Thailand Has Approved Medical Cannabis Cultivation and Distribution
August 26, 2020 04:24 pm ET
Estimated Read Time: 5 Minutes
Thailand has long been known for its powerful stance on cannabis and fierce drug laws. Too much surprise in December of 2018, Thailand’s Parliament approved a medical cannabis program. By doing so they reformed some of the world’s most harsh cannabis laws. Since then, Thailand has removed cannabis extracts from their narcotics list and has opened medical cannabis clinics, however, cannabis is still a category five drug and illegal possession can result in a very hefty fine and up to 15 years of incarceration.
On August 4th, 2020, the Thai cabinet reportedly approved a proposal that will allow for cannabis to be cultivated commercially for distribution to medical cannabis patients and exportation. The proposal was submitted by the Public Health Ministry within a package of amendments to the Narcotics Drugs Act. The proposal allows private production and the sale of cannabis, meaning that patients will soon finally have much-needed access to cannabis legally. While this may not sound like much seeing how Thailand approved a medical cannabis program several years ago, the excitement lies in the details.
The Elevated Details
Traisuree Taisaranakul, the deputy government spokeswoman, stated that the amendments approved “will allow for businesses, medical professionals, and patients to cultivate, import, export, and sell the plant.” This brings balance, allowing opportunities for the pharmaceutical industry and those who have a deep-rooted history in the traditional use of cannabis and Thai culture throughout centuries.
The Amendments have now been sent for legal review before they proceed to the Thai Parliament if approved. This is absolutely astounding and exciting considering that in other Southeast Asian countries such as Indonesia, Malaysia, and Singapore, those caught in possession of the plant risk the death penalty.
Could Thailand Become a Leader in Medical Cannabis with Such Broad Police Power?
Thailand Public Health Minister Anutin Charnvirakul stated the following in an interview with Reuters.
“The law will promote the pharmaceutical industry and increase competitiveness, which will be important for Thailand in becoming a leader in medical cannabis. “
While there is much to celebrate in the country, there is much contradiction surrounding cannabis still. The program is quite restricted as to who qualifies, and police in the country are authorized to request a urine test on the spot from anyone they suspect to be using cannabis. If a test is performed and returns positive, it can be treated as possession. These broad powers of the police force in the country is partly due to the country being ruled by a military junta for many years following a 2014 coup d’etat.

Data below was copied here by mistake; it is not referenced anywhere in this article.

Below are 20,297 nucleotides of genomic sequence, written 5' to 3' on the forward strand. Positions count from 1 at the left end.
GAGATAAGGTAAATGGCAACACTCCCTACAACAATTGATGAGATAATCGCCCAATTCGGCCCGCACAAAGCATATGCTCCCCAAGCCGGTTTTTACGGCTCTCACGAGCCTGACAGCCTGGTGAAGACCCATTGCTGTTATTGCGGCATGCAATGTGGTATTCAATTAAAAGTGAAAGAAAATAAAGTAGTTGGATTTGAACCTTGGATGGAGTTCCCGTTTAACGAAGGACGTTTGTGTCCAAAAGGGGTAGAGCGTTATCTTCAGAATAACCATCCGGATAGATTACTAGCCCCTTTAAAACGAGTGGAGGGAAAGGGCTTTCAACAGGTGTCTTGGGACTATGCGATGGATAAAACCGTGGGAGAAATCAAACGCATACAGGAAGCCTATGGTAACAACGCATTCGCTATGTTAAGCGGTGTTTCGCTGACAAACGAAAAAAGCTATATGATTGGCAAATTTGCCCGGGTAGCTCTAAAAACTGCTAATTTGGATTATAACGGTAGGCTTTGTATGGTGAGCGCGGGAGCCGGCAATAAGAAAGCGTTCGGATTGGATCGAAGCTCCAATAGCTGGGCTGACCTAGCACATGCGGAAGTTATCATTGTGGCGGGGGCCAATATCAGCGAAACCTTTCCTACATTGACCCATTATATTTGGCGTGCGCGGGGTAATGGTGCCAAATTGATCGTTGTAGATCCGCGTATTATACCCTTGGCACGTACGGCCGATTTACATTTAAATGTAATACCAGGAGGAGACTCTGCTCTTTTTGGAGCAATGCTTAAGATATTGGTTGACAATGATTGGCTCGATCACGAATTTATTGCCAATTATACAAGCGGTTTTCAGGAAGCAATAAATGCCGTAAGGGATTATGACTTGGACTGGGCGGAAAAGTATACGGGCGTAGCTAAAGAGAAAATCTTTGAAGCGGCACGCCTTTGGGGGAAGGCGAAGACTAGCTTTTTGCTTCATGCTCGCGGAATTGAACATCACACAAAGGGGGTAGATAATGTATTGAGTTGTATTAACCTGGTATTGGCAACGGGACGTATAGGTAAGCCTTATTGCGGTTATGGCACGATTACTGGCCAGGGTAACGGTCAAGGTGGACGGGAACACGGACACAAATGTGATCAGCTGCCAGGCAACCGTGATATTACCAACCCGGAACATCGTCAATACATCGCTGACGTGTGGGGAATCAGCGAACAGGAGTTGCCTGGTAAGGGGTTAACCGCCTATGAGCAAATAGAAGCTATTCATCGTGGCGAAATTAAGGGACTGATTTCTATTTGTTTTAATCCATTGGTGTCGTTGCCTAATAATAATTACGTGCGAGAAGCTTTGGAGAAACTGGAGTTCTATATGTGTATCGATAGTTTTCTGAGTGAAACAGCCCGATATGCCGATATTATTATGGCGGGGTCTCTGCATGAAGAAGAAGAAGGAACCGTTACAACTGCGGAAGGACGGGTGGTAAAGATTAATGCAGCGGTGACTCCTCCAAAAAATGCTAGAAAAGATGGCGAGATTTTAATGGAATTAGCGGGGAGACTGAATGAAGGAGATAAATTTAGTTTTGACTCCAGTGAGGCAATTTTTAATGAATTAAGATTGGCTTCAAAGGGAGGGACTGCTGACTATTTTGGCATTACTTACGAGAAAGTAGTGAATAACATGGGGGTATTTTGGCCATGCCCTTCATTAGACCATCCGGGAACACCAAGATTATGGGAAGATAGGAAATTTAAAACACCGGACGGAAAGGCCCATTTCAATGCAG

Where Legal Cannabis Patients Can Seek Treatment in Thailand
Under the approved medical cannabis program, there are four hospitals throughout the country, utilizing cannabis oil that has been authorized for production. Three of the four are in Highlands North East, where the history and roots of cannabis cultivation and use run deep. The hospitals currently piloting treatments include the following.
- Khlong Muang Hospital in Nakhon Ratchasima province
- Chiang Phin Hospital in Udon Thani
- Ban Na Yao Nuea Hospital in Sakon Nakhon
- Ban Na Pak Khow Hospital in Phatthalung
A Growing Market Within a Widely Respected Institute Could Bring Much Balance
The Chiang Mai province is widely known for its widespread cultivation of cannabis and opium. It is also home to Thailand’s largest legal cannabis crop, which calls a greenhouse complex at Maejo University home. This 12,000 plant crop resides at one of the country’s most respected and oldest agricultural institutions. If the proposed amendments are approved, it will allow those that have deep roots in cultivation and the culture of cannabis within Thailand the same opportunity as it will the pharmaceutical industry bringing balance to a once highly illegal market in the country.
Before being approved by the Parliament, the proposed amendments gained the approval of the Public Health Ministry and the Narcotics Control Board. Next, it must receive the approval of the Prime Minister’s Council of State before heading to the Legislative Assembly for review.
Inclusion for All
Under the proposal, one of the greatest aspects is the opportunities and doors that are being opened for folk healers in addition to traditional medical practitioners. So far this year, NST.com reports that there have been more than 60,000 requests for treatments at nearly 300 public health centers that are waiting to go online that will be run by folk healers with extensive knowledge regarding the healing practices and benefits of cannabis within the Thai culture.
Their inclusion in the proposal comes after they petitioned and raised great concerns. Concerns specifically regarding the country privatizing a global industry. One that has been kept alive in the shadows of prohibition by peasant cannabis cultivators for hundreds of years. At this time, the forms of cannabis that have been approved for use have not changed, and the only cannabis products approved for manufacturing, distribution, and use are oils, tinctures, and extracts.
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